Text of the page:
Huge cavalry barracks mark the entrance to Vernon, and, as I watch with interest the manoauvring of the troops going through their morning drill, I cannot help thinking that with such splendid loads as France possesses she might take many a less practical measure for home defence than to mount a few regiments of light infantry on bicycles; infantry travelling toward the front at the late of seventy-five or a hundred miles a day would be something of an improvement, one would naturally think. Every few miles my road leads through the long, straggling street of a village, every building in which is of solid stone, and looks at least a thousand years old; while at many cross-roads among the fields, and in all manner of unexpected nooks and corners of the villages, crucifixes are erected to accommodate the devotionally inclined. Most of the streets of these interior villages are paved with square stones which the wear and tear of centuries have generally rendered too rough for the bicycle; but occasionally one is ridable, and the astonishment of the inhabitants as I wheel leisurely through, whistling the solemn strains of "Roll, Jordan, roll," is really quite amusing. Every village of any size boasts a church that, for fineness of architecture and apparent costliness of construction, looks out of all proportion to the straggling street of shapeless structures that it overtops. Everything here seems built as though intended to last forever, it being no unusual sight to see a ridiculously small piece of ground surrounded by a stone wall built as though to resist a bombardment; an enclosure that must have cost more to erect than fifty crops off the enclosed space could repay. The important town of Mantes is reached early in the evening, and a good inn found for the night.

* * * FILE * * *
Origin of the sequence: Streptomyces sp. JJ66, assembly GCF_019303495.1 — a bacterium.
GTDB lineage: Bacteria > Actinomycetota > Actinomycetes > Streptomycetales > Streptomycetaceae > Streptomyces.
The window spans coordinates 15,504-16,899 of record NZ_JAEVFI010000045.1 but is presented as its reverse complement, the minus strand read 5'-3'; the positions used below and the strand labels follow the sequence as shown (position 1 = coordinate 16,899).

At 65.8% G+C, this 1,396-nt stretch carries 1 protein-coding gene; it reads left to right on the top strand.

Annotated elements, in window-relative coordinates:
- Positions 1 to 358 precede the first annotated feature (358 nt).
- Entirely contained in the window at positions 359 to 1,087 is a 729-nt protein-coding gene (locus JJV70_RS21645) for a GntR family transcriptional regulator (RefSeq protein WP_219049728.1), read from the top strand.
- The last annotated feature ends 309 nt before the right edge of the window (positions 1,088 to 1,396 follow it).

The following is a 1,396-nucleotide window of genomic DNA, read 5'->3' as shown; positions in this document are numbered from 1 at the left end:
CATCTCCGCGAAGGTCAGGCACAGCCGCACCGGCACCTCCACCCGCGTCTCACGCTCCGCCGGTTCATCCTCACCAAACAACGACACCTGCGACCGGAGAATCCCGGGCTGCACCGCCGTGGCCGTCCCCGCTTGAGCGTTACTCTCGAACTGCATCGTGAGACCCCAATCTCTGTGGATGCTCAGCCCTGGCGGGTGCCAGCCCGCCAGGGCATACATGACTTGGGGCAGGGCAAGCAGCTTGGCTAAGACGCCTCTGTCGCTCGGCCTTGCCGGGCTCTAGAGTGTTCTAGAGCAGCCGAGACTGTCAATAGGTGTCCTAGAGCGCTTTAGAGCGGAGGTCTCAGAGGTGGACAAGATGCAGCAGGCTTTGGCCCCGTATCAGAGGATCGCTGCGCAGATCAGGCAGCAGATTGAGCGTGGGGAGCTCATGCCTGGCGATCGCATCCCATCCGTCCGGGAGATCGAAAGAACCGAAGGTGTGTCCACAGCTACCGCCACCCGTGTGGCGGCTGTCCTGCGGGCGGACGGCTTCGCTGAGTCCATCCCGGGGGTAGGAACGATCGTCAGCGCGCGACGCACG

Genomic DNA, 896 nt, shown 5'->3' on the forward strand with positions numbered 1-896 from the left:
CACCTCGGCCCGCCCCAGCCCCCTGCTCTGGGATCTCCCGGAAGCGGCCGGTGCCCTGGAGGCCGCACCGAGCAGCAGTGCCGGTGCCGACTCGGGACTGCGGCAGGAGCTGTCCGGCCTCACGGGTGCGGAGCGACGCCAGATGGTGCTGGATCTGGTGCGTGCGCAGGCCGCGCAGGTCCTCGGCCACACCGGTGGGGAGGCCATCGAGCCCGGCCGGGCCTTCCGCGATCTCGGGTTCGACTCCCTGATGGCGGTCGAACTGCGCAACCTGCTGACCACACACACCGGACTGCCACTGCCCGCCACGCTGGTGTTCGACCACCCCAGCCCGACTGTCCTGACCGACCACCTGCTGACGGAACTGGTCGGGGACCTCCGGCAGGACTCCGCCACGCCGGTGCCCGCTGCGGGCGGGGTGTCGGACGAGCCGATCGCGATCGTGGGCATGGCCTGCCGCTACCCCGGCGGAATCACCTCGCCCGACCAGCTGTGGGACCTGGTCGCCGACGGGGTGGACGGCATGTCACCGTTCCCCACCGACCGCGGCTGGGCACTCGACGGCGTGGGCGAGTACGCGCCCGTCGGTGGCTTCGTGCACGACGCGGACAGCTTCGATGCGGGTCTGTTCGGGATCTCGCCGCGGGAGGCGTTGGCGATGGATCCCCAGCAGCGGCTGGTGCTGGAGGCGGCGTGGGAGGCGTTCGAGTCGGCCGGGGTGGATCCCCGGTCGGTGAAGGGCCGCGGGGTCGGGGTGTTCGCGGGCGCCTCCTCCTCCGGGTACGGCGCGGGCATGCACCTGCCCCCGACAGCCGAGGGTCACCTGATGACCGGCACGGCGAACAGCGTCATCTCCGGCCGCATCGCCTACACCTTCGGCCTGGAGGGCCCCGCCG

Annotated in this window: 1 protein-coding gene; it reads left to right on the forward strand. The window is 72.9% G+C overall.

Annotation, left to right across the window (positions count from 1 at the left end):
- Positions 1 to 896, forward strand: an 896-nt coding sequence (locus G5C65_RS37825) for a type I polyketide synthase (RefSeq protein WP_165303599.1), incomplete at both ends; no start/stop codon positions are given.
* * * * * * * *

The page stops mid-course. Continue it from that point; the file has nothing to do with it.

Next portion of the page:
The market-women are arraying their varied wares all along the main street of Mantes as I wheel down toward the banks of the Seine this morning. I stop to procure a draught of new milk, and, while drinking it, point to sundry long rows of light, flaky-looking cakes strung on strings, and motion that I am desirous of sampling a few at current rates; but the good dame smiles and shakes her head vigorously, as well enough she might, for I learn afterward that the cakes are nothing less than dried yeast-cakes, a breakfast off which would probably have produced spontaneous combustion. Getting on to the wrong road out of Mantes, I find myself at the river's edge down among the Seine watermen. I am shown the right way, but from Mantes to Paris they are not Normandy roads; from Mantes southward they gradually deteriorate until they are little or no better than the "sand-papered roads of Boston." Having determined to taboo vin ordinaire altogether I astonish the restaurateur of a village where I take lunch by motioning away the bottle of red wine and calling for " de I'eau," and the glances cast in my direction by the other customers indicate plainly enough that they consider the proceeding as something quite extraordinary. Rolling through Saint Germain, Chalon Pavey, and Nanterre, the magnificent Arc de Triomphe looms up in the distance ahead, and at about two o'clock, Wednesday, May 13th, I wheel into the gay capital through the Porte Maillott. Asphalt pavement now takes the place of macadam, and but a short distance inside the city limits I notice the 'cycle depot of Renard Ferres. Knowing instinctively that the fraternal feelings engendered by the magic wheel reaches to wherever a wheelman lives, I hesitate not to dismount and present my card. Yes, Jean Glinka, apparently an employe there, comprehends Anglais; they have all heard of my tour, and wish me bon voyage, and Jean and his bicycle is forthwith produced and delegated to accompany me into the interior of the city and find me a suitable hotel. The streets of Paris, like the streets of other large cities, are paved with various compositions, and they have just been sprinkled. French-like, the luckless Jean is desirous of displaying his accomplishments on the wheel to a visitor so distingue; he circles around on the slippery pavement in a manner most unnecessary, and in so doing upsets himself while crossing a car-track, rips his pantaloons, and injures his wheel. At the Hotel du Louvre they won't accept bicycles, having no place to put them; but a short distance from there we find a less pretentious establishment, where, after requiring me to fill up a formidable-looking blank, stating my name, residence, age, occupation, birthplace, the last place I lodged at, etc., they finally assign me quarters. From Paul Devilliers, to whom I bring an introduction, I learn that by waiting here till Friday evening, and repairing to the rooms of the Societe Velocipedique Metropolitaine, the president of that club can give me the best bicycle route between Paris and Vienna; accordingly I domicile myself at the hotel for a couple of days. Many of the lions of Paris are within easy distance of my hotel. The reader, however, probably knows more about the sights of Paris than one can possibly find out in two days; therefore I refrain from any attempt at describing them; but my hotel is worthy of remark.